We so warmly thank Judy, from the US, and Liz, from Honduras, for this absolutely delightful interview about being a mixed couple in the US culture.
Dear Judy, Liz, please share a bit of your story as a bicultural couple: where have you met, why did you decide to settle down in the States, anything you want to tell us about how you came to make a family
We met in Honduras, where we were both working as teachers. Liz is a Honduran native, and Judy lived in Honduras for 17 years. We would have loved to stay there, but things were getting more and more dangerous. Even though you can take precautions and live relatively safely, we didn’t like the fact that our children (at that time Liz’s biological children were all school age still), had virtually no freedom or independence. They couldn’t safely go outside and play, they couldn’t safely ride their bikes, they couldn’t safely get on a city bus to go see a friend. All of these things that young people take for granted in many other countries, are impossible in Honduras these days. We wanted them to be able to have more freedom, and more independence, and learn to navigate the world without always having to have a parent there to transport them and keep an eye on them to make sure they’re safe.
Another big factor was how hard it is to live as an openly lesbian couple in a country like Honduras,where LGBT rights and protections are really not a thing, at least not yet. Even though progress is being made there, and members of the Honduran LGBT community are fighting every day (sometimes with their lives) to achieve equality, a lot remains to be done. If we had no children, we would probably have stayed n Honduras; but we didn’t want the children to be forced into a position where they had to defend us against an extremely prejudiced society, or defend themselves against the bullying they would inevitably face.
Moving to the United States was an obvious choice, because that’s where Judy is from. That was 12 years ago. If we were making the same decision today, given the current government and rise in blatant bigotry here, we may have decided to go to a different country.
Liz, this is for you: what where the hard points you encountered when you first moved to the States to be with Judy? Were you already familiar with the US culture or had you just experienced it through Judy? How was the adaptation process?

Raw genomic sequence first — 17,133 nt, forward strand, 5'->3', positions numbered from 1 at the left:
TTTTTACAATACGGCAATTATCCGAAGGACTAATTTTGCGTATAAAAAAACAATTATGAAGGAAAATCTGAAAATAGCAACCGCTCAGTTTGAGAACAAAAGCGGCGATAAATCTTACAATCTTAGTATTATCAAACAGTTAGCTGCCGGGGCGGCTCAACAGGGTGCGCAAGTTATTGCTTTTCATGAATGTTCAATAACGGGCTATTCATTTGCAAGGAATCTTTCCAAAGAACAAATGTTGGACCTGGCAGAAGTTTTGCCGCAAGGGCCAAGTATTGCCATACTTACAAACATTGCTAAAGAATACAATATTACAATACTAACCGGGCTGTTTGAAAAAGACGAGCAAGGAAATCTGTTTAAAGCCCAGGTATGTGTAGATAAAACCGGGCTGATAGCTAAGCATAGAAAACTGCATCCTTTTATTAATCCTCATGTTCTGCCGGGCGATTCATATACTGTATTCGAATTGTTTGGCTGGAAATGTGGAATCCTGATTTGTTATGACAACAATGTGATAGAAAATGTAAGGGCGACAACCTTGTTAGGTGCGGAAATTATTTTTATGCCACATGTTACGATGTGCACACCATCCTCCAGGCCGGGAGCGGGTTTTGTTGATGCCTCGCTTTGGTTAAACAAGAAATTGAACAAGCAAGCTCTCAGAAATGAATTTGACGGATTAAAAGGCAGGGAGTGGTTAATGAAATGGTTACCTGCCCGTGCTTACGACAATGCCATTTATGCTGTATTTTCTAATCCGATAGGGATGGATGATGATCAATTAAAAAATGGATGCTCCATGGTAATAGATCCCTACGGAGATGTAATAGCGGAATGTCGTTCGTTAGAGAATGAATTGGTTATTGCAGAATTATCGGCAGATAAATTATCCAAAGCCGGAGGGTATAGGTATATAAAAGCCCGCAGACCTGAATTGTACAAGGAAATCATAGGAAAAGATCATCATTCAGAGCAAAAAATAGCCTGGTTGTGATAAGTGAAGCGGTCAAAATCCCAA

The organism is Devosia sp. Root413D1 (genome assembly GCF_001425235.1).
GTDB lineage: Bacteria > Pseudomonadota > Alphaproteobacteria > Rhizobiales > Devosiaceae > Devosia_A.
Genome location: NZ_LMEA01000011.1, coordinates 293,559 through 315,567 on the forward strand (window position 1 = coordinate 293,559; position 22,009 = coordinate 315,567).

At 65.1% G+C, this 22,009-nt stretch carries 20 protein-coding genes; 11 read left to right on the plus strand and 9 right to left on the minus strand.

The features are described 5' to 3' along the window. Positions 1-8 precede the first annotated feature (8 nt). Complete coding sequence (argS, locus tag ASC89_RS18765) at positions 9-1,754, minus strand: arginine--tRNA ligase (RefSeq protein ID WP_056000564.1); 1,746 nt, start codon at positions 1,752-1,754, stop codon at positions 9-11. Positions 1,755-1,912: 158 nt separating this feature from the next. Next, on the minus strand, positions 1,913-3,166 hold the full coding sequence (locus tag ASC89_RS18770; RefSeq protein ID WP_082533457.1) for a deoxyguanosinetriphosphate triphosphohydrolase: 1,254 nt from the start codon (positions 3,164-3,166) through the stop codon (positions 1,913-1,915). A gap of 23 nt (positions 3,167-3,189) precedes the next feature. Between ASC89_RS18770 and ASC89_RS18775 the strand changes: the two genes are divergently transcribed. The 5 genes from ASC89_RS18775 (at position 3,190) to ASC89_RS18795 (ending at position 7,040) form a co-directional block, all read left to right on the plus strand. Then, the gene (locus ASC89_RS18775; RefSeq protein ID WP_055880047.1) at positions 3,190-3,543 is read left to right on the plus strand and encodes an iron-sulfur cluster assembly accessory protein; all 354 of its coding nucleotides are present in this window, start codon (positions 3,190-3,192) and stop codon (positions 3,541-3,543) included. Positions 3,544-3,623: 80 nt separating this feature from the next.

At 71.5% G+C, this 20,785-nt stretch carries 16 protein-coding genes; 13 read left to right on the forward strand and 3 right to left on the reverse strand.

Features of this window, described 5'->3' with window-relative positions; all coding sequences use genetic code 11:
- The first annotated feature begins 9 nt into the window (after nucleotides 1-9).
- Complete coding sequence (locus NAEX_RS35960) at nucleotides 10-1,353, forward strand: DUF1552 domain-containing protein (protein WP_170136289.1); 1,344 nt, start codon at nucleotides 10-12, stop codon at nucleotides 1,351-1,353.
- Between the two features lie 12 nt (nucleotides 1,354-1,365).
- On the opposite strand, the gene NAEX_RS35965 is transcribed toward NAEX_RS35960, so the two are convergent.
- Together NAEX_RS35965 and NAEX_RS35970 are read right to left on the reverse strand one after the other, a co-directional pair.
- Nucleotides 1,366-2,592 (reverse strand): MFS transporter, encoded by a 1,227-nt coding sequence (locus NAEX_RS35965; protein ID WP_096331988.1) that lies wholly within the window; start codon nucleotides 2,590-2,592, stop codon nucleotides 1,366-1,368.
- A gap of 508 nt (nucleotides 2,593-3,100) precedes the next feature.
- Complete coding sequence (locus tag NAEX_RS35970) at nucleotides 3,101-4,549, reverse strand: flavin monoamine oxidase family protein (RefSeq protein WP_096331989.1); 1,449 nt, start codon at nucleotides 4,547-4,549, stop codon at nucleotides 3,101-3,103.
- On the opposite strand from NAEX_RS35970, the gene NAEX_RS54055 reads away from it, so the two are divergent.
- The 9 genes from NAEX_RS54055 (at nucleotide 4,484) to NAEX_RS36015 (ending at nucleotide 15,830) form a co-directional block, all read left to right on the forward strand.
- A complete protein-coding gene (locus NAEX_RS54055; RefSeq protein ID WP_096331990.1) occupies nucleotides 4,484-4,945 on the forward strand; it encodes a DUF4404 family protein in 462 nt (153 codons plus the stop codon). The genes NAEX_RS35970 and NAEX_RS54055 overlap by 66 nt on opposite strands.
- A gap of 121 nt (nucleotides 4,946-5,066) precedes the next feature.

Liz was already quite familiar with U.S. culture because she had lived in Washington D.C. for a couple of years. But still, it took some time getting used to driving here, and dealing with everyday things like getting cable TV set up or handling a car repair. Now that is all second nature, but it did take some time to become comfortable.
At first Judy did all those things, and also most of the driving, but now we’re pretty balanced at those kinds of tasks. Even though Liz is now a U.S. citizen, there are still times when it is extremely frustrating to be seen as “a foreigner”. We live in a pretty progressive part of the country, but there are still a lot of daily micro-aggressions. For example, Liz was recently out walking our three dogs in our neighborhood, and a man asked her if she was the dog walker. Another time, Liz and our youngest son were ordering food in a restaurant, and the server asked if she was our son’s maid. Things like that continue to happen every so often and that’s the hardest part about living in the United States. On the bright side, though, our kids see it happen, and it makes them more aware of that kind of thing, and less likely to treat other people that way. Overall, though, the whole family adapted quite well to life in the United States. The kids felt welcome in the local schools, made friends easily, got involved in sports and other activities.
This month at Expatclic’s, we are exploring the joys and pains of being a bicultural couple: what would you say these are?